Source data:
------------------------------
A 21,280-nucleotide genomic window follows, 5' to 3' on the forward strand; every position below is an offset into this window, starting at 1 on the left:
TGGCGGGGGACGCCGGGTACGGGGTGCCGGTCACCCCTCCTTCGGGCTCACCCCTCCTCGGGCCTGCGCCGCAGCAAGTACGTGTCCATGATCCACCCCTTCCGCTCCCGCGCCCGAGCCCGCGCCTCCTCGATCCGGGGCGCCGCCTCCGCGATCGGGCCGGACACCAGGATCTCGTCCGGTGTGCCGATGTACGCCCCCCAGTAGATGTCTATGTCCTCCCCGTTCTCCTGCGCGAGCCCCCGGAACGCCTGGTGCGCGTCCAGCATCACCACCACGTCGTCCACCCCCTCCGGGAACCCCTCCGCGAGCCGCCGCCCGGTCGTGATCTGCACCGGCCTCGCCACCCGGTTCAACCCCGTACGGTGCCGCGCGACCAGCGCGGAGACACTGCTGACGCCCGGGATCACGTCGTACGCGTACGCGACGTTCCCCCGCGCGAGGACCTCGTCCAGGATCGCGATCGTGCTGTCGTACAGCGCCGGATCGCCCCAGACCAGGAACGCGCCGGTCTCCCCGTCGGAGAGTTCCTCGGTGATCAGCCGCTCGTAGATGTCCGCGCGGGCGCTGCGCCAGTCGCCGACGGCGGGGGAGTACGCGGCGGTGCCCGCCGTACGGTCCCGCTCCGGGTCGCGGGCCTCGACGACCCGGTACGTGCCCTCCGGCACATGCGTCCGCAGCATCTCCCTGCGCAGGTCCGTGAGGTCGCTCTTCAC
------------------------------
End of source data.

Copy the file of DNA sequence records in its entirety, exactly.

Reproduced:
A 21,280-nucleotide genomic window follows, 5' to 3' on the forward strand; every position below is an offset into this window, starting at 1 on the left:
TGGCGGGGGACGCCGGGTACGGGGTGCCGGTCACCCCTCCTTCGGGCTCACCCCTCCTCGGGCCTGCGCCGCAGCAAGTACGTGTCCATGATCCACCCCTTCCGCTCCCGCGCCCGAGCCCGCGCCTCCTCGATCCGGGGCGCCGCCTCCGCGATCGGGCCGGACACCAGGATCTCGTCCGGTGTGCCGATGTACGCCCCCCAGTAGATGTCTATGTCCTCCCCGTTCTCCTGCGCGAGCCCCCGGAACGCCTGGTGCGCGTCCAGCATCACCACCACGTCGTCCACCCCCTCCGGGAACCCCTCCGCGAGCCGCCGCCCGGTCGTGATCTGCACCGGCCTCGCCACCCGGTTCAACCCCGTACGGTGCCGCGCGACCAGCGCGGAGACACTGCTGACGCCCGGGATCACGTCGTACGCGTACGCGACGTTCCCCCGCGCGAGGACCTCGTCCAGGATCGCGATCGTGCTGTCGTACAGCGCCGGATCGCCCCAGACCAGGAACGCGCCGGTCTCCCCGTCGGAGAGTTCCTCGGTGATCAGCCGCTCGTAGATGTCCGCGCGGGCGCTGCGCCAGTCGCCGACGGCGGGGGAGTACGCGGCGGTGCCCGCCGTACGGTCCCGCTCCGGGTCGCGGGCCTCGACGACCCGGTACGTGCCCTCCGGCACATGCGTCCGCAGCATCTCCCTGCGCAGGTCCGTGAGGTCGCTCTTCAC